• Table of contents

    Preface
    List of Maps and Figures
    Glossary of Terms

    1. Yanomami, Xilixana, and the Anthropological Approach
    Commonalities and Contrasts
    The Clash of Cultures
    The Yanomami: Why Study Them?
    Cross-Cultural Research: The Academic Component
    The Author's Own Journey
    Recent Xilixana History: The Basics
     
    Part I. The Xilixana Way of Life
    2. Field Entry, Language-Learning and Cultural Surprises
    The Challenge of Language
    Contrasts in Culture: Startling Differences
    Data-Gathering: Pursuits of Peril and Pleasure
    The Researcher in the Field

    3. Village Life and Social Culture: Basic Patterns
    Village Composition and Decision-Making
    Death, Burial, and Cremation
    The Yãimo
    Village Fissions, Population, and Distribution

    4. Everyday Life: Food and Child Care, Hunting and Fishing
    Daily Village Life
    Hunting and Fishing
    The Products of the Land
    Agriculture
    The Tools of Life

    5. Family and Social Organization
    Relationship Terminology and Acceptable Sexual Partners
    Marriage
    Feuds
    Conception and Birthing
    Bride Service and Bride Payment
    Marriage Fragility and Termination
    Gender Roles and the Status of Women

    6. Socialization and Life Stages
    Stage I: Total Dependence
    Stage II: Early Childhood
    Stage III: Later Childhood
    Stage IV: Premarriage; and Puberty and Marriage
    Stage V: Male First Family of Procreation; Female Childbearing and Childrearing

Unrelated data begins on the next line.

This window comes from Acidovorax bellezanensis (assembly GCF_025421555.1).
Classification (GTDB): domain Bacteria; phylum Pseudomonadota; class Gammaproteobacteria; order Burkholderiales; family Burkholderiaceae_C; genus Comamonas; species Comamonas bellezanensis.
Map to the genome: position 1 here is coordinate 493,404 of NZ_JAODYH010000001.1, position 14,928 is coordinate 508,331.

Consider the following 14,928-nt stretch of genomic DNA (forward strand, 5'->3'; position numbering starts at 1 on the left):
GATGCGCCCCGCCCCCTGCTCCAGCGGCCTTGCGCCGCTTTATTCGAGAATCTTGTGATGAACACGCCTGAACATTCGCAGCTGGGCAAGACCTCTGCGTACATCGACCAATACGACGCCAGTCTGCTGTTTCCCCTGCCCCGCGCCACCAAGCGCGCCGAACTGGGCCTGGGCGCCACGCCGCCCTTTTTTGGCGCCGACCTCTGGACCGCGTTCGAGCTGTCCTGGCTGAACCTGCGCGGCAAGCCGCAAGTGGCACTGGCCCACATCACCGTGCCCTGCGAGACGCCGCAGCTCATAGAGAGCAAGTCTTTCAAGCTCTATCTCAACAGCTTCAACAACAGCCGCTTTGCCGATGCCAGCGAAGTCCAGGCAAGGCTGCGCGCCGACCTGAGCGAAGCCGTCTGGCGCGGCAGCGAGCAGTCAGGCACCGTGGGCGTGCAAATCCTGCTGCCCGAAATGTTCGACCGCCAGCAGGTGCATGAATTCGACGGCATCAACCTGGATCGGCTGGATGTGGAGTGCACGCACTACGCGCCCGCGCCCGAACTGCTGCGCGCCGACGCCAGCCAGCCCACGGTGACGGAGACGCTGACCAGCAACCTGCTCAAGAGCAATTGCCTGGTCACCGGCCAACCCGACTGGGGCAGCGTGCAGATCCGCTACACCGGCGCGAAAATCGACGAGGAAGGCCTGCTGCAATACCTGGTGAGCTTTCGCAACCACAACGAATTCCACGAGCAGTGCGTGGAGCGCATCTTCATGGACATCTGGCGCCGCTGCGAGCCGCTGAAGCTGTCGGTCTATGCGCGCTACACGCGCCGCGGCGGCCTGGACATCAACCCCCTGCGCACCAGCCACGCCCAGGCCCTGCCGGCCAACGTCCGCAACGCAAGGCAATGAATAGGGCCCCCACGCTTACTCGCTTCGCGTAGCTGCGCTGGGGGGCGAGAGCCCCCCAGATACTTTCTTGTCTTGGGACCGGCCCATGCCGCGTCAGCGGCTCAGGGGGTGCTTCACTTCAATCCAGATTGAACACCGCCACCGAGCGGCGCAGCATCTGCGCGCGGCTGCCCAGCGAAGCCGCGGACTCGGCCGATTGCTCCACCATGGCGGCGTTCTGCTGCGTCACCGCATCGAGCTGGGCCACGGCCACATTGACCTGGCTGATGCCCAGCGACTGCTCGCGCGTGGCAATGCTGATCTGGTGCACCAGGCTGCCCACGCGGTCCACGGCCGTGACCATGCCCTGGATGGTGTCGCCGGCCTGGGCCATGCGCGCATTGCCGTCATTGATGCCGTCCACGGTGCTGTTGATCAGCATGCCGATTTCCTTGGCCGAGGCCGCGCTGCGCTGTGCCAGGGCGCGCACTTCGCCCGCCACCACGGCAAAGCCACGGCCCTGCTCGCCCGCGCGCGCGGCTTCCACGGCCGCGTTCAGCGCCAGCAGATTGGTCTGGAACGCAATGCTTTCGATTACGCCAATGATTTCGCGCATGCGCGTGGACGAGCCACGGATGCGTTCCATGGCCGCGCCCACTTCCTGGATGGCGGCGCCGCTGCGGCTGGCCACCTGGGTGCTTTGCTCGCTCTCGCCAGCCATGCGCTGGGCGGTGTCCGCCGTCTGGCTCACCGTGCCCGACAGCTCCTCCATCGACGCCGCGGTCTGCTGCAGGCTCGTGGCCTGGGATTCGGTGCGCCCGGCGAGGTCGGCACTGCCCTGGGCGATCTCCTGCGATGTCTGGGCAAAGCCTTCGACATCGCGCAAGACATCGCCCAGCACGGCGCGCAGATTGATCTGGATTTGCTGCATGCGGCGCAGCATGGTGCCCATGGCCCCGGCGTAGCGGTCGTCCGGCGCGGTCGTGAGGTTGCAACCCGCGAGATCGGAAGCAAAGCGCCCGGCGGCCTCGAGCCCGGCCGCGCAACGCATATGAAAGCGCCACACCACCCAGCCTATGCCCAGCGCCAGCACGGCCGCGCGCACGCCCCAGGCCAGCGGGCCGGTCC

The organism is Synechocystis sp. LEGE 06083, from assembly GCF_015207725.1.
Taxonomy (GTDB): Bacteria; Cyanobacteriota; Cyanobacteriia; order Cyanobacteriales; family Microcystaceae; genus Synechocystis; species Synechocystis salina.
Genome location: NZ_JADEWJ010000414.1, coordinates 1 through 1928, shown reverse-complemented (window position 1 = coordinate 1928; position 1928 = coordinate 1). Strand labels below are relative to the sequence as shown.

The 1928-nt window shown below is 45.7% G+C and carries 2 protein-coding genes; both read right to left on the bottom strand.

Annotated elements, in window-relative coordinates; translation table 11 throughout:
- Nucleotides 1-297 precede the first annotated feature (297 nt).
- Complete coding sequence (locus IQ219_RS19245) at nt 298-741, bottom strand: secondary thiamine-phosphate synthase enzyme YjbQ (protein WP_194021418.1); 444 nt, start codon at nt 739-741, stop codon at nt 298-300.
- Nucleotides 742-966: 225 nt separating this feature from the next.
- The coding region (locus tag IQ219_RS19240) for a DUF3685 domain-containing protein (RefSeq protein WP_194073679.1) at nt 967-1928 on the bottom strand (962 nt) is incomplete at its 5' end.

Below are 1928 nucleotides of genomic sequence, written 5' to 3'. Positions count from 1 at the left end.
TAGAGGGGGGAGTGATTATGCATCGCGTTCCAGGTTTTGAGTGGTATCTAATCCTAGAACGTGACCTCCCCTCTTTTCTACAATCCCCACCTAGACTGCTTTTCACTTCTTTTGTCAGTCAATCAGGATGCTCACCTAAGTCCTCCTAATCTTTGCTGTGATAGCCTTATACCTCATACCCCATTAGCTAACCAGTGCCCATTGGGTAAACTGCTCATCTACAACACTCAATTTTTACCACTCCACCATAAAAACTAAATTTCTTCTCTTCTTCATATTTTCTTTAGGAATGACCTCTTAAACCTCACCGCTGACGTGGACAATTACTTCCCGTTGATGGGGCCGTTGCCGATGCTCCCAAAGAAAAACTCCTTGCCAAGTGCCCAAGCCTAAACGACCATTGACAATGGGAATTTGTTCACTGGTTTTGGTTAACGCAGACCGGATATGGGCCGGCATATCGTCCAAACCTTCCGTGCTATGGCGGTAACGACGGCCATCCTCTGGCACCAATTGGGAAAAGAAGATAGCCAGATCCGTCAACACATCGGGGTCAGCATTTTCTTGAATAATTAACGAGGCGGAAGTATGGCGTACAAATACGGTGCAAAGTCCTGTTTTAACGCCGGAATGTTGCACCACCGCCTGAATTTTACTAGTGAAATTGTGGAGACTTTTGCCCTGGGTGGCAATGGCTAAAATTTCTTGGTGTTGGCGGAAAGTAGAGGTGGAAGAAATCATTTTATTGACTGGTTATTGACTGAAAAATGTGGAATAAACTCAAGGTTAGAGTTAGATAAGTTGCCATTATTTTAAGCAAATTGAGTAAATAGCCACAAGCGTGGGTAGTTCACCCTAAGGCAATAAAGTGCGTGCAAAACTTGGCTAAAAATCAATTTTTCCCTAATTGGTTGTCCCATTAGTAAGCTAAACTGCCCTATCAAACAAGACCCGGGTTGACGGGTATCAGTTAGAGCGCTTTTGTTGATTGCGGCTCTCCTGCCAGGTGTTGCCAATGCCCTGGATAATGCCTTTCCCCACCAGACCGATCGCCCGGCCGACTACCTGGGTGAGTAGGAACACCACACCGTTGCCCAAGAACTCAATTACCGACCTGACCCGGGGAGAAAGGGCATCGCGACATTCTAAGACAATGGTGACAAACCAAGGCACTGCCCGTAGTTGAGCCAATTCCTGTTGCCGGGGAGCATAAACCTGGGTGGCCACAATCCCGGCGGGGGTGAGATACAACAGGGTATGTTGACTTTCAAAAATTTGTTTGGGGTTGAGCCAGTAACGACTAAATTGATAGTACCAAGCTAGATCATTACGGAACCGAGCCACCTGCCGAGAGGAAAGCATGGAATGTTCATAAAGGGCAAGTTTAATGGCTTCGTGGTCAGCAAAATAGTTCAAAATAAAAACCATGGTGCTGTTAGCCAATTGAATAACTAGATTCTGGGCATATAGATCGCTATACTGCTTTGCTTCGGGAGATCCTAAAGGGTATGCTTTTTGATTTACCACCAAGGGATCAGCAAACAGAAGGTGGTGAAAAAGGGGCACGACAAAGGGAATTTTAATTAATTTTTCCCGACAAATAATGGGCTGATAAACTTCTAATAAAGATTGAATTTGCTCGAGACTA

Stage VI: Male Second Family of Procreation; Female Post-Childrearing
    Stage VII: Appendage
    Summary of Stages in the Life Cycle

    7. Myths, Spirits and Magic
    Myths
    Spirits
    Alawalik Substances
    Taboos
    Part II. Past and Present: The Xilixana Then and Now
    8. The Precontact Period: A Time of Isolation
    Learning Xilixana History
    The Early History
    The Xilixana and Other Encounters
    Quest for Tools

    9. Postcontact History: Enter the Missionaries
    Missionary Contact with the Xilixana
    Land Expedition to the Aica
    The Further History of the Mission Organization
    Missionary Relations

    10. The Missionary Presence: Translation, Literacy and Social Effects
    Daily Life and Mission Tasks
    Maintaining the Mission Station
    Literacy Teaching
    The Impact of Christian Teaching
    The Missionary Presence: Mixed Results

    11. "Warfare," Raids, and Revenge
    The Roots of "Warfare"
    Intervillage Killings
    The Motivations for Violence and Warfare
    Clashes with Miners
    The Cultural Norms of Violence

    Part III. Social Change
    12. Adaptation in a Precapitalist Society: Agents of Change
    The Brazilian Influence
    Other Yanomami
    Missionaries
    Missionaries and the Dynamics of Change

    13. Health as an Agent of Change
    Xilixana Modes of Treating Illness
    Missionaries and Health Care
    Health Treatment Facilities and Organizations
    The Treatment of Diseases
    The Struggle for Yanomami Health Control: Remaining Questions

    14. Broader Considerations in the Study of Social Change
    The Dynamics of Yanomami Social Change
    Change Agents, and Direct Effects
    Exchange and Reciprocity

    15. Reflections on Social Change among the Yanomami
    Culture and Social Change
    Social Change: Problems, Bias, and Ethics
    A response to Change among the Yanomami
    The Clash of Values Revisited
    Conclusion
    Appendix: Language-Learning
    References
    Index